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E-Rod sees Helms as future successful manager

PITTSBURGH -- The Marlins haven't exactly thrown in the towel on the 2010 season. But by signing veteran Wes Helms to a one-year, $1 million extension Wednesday, it's fair to say they're already at least thinking about 2011.

Wes Helms Helms, 35, hasn't necessarily done anything on the field to deserve it. He's hitting .225 -- nearly 50 points less than he did last year (.271) and his 22 RBI and pinch-hitting numbers (4 for 31, .129) isn't anything to brag about. But this move wasn't made for Helms the player as much as it was for Helms the clubhouse leader.

"I want to be here and be a leader for these young guys," Helms said. "With [Mike] Stanton, Logan Morrison and [Chris] Coghlan coming back, Gaby [Sanchez], I want to keep helping them mature for another year. I think it could benefit them. They're on their way to being superstars and I want to be a part of that, helping them grow."

Helms has made it no secret he would like to become a manager down the road. Marlins manager Edwin Rodriguez said he thinks the way Helms relates to young players would naturally make him very good at it.

"He could be an outstanding coach or manager, not only because of the way he manages people but the way he relates to people and his knowledge for the game. He has a lot of knowledge regarding the game as a whole," Rodriguez said. "I picture Wes Helms as a future successful manager."

> Left-hander Andrew Miller, once seen as the big return prize in the Miguel Cabrera trade with the Tigers, arrived in Pittsburgh Thursday sporting a curly mustache that would have made Doc Holliday proud.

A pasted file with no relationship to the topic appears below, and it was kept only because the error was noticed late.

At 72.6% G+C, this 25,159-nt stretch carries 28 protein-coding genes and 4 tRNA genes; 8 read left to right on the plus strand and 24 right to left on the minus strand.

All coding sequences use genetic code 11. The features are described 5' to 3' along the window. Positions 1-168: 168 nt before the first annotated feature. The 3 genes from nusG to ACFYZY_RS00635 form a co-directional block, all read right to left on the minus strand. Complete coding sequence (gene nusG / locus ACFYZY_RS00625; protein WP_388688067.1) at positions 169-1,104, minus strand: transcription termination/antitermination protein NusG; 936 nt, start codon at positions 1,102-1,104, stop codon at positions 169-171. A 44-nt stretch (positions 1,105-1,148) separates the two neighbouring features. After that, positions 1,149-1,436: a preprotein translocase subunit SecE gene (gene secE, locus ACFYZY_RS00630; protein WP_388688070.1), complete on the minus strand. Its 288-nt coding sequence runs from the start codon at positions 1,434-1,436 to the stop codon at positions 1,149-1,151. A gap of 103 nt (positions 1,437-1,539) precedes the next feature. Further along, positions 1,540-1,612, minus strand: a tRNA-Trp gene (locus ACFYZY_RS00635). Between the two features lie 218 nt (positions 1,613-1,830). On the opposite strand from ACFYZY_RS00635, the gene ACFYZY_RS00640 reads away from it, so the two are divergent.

Marlins manager Edwin Rodriguez said as long Miller pitches well he can keep it. Miller hasn't pitched well all season in the minors (he was 2-9 with a 5.35 ERA over 21 starts between Single A and Double A) and admitted Thursday even he was a little surprised the Marlins called him up to replace Taylor Tankersley in the bullpen.

"To be honest with you my results the last couple outings weren't great," Miller said. "But I was throwing the ball well. It's a pleasant surprise to say the least."

The Marlins have always loved Miller's talent. As Rodriguez pointed out Thursday, it's rare to find a left-hander who hits regularly hits between 95 and 97 miles per hour on the radar gun. But since making 14 starts for the Marlins last year (3-5, 4.84 ERA), Miller has been a complete disaster. The Marlins kept him in the minors hoping pitching coaches Wayne Rosenthal and John Duffy could straighten him out. But so far, he has yet to really blossom.

"It’s been a long year. It’s been a hard year," Miller said. "I think from where I was when the year started to how far I came was pretty significant. It’s not always going to be easy and straightforward. Between Rosey and John Duffy, I’ve made a lot of progress and really liked the way I’ve thrown the ball lately. I know there’s obviously room to grow." 

Miller said he got so out of whack at the beginning of the year he "didn’t know which way was up and which way was down." Rodriguez said the Marlins just want to Miller throw his secondary pitches -- changeup and slider -- for strikes. 

"It’s kind of the same things we’ve always talked about, straightening out the line, repeating the delivery, throwing more strikes and things like that," Miller said. "Somewhere along the line I developed a lot of bad habits that were pretty difficult to tear down and rebuild. By no means is it perfect now or will it ever be perfect, but it’s come a long ways and felt pretty good lately.

"You always want to have succcess and ultimately success is graded on wins and losses or for pitchers ERA and strikeouts to walks, all that stuff... the last three or four outings I felt as good as I have all year and I feel like I made progress in every one."

> Left-hander Sean West, scratched from his scheduled start Thursday and placed on the disabled list retroactive to August 15, said he'll have an MRI on his right knee Friday. 

West said he felt "a sharp little pain" in his right knee while running poles on Tuesday. "I'm doubtful there is anything structurally wrong," West said. "There's probably just some fluid in there causing the inflammation."

West said he'll try to play catch on Friday when the Marlins return home to face the Astros and added "I'm already starting to feel better."

> Rodriguez said he gave shortstop Hanley Ramirez the day off Thursday because he can tell he's tired.